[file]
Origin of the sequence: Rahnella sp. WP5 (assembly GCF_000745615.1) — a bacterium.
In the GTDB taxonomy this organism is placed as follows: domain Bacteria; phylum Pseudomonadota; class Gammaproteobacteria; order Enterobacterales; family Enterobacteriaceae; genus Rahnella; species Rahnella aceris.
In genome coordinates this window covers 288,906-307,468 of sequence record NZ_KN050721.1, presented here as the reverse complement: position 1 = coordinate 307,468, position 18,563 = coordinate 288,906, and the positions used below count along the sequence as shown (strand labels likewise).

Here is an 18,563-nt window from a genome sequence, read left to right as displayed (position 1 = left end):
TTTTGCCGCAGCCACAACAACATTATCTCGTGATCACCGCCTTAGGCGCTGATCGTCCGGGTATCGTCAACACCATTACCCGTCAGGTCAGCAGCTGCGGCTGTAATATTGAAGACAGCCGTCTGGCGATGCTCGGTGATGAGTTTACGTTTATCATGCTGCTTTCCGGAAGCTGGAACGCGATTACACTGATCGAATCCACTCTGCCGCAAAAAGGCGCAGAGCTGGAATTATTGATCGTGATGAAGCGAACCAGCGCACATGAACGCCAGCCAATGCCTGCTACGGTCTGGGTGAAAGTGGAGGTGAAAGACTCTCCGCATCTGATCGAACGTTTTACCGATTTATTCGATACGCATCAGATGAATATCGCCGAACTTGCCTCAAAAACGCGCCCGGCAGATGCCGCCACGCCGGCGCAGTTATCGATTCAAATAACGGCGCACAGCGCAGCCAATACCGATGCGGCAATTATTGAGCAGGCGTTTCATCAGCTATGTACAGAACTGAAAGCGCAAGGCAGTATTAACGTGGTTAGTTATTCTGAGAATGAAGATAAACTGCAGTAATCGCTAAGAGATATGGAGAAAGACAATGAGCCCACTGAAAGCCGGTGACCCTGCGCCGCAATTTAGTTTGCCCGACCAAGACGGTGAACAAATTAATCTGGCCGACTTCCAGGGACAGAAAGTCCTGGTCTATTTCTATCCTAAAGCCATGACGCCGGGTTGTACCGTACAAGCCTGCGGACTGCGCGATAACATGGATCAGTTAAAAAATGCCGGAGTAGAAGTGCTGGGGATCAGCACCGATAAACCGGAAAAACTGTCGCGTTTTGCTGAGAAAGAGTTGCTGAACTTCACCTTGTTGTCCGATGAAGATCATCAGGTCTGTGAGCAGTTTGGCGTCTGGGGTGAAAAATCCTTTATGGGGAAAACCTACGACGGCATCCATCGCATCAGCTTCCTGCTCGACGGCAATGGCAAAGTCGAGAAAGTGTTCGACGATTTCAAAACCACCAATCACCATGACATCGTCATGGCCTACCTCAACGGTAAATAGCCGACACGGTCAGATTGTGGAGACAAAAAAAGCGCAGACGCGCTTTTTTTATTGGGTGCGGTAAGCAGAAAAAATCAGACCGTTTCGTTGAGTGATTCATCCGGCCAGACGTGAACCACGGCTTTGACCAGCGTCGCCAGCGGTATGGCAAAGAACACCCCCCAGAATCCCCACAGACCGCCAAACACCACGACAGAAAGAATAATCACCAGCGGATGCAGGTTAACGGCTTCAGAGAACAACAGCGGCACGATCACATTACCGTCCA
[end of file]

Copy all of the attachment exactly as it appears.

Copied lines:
Origin of the sequence: Rahnella sp. WP5 (assembly GCF_000745615.1) — a bacterium.
In the GTDB taxonomy this organism is placed as follows: domain Bacteria; phylum Pseudomonadota; class Gammaproteobacteria; order Enterobacterales; family Enterobacteriaceae; genus Rahnella; species Rahnella aceris.
In genome coordinates this window covers 288,906-307,468 of sequence record NZ_KN050721.1, presented here as the reverse complement: position 1 = coordinate 307,468, position 18,563 = coordinate 288,906, and the positions used below count along the sequence as shown (strand labels likewise).

Here is an 18,563-nt window from a genome sequence, read left to right as displayed (position 1 = left end):
TTTTGCCGCAGCCACAACAACATTATCTCGTGATCACCGCCTTAGGCGCTGATCGTCCGGGTATCGTCAACACCATTACCCGTCAGGTCAGCAGCTGCGGCTGTAATATTGAAGACAGCCGTCTGGCGATGCTCGGTGATGAGTTTACGTTTATCATGCTGCTTTCCGGAAGCTGGAACGCGATTACACTGATCGAATCCACTCTGCCGCAAAAAGGCGCAGAGCTGGAATTATTGATCGTGATGAAGCGAACCAGCGCACATGAACGCCAGCCAATGCCTGCTACGGTCTGGGTGAAAGTGGAGGTGAAAGACTCTCCGCATCTGATCGAACGTTTTACCGATTTATTCGATACGCATCAGATGAATATCGCCGAACTTGCCTCAAAAACGCGCCCGGCAGATGCCGCCACGCCGGCGCAGTTATCGATTCAAATAACGGCGCACAGCGCAGCCAATACCGATGCGGCAATTATTGAGCAGGCGTTTCATCAGCTATGTACAGAACTGAAAGCGCAAGGCAGTATTAACGTGGTTAGTTATTCTGAGAATGAAGATAAACTGCAGTAATCGCTAAGAGATATGGAGAAAGACAATGAGCCCACTGAAAGCCGGTGACCCTGCGCCGCAATTTAGTTTGCCCGACCAAGACGGTGAACAAATTAATCTGGCCGACTTCCAGGGACAGAAAGTCCTGGTCTATTTCTATCCTAAAGCCATGACGCCGGGTTGTACCGTACAAGCCTGCGGACTGCGCGATAACATGGATCAGTTAAAAAATGCCGGAGTAGAAGTGCTGGGGATCAGCACCGATAAACCGGAAAAACTGTCGCGTTTTGCTGAGAAAGAGTTGCTGAACTTCACCTTGTTGTCCGATGAAGATCATCAGGTCTGTGAGCAGTTTGGCGTCTGGGGTGAAAAATCCTTTATGGGGAAAACCTACGACGGCATCCATCGCATCAGCTTCCTGCTCGACGGCAATGGCAAAGTCGAGAAAGTGTTCGACGATTTCAAAACCACCAATCACCATGACATCGTCATGGCCTACCTCAACGGTAAATAGCCGACACGGTCAGATTGTGGAGACAAAAAAAGCGCAGACGCGCTTTTTTTATTGGGTGCGGTAAGCAGAAAAAATCAGACCGTTTCGTTGAGTGATTCATCCGGCCAGACGTGAACCACGGCTTTGACCAGCGTCGCCAGCGGTATGGCAAAGAACACCCCCCAGAATCCCCACAGACCGCCAAACACCACGACAGAAAGAATAATCACCAGCGGATGCAGGTTAACGGCTTCAGAGAACAACAGCGGCACGATCACATTACCGTCCA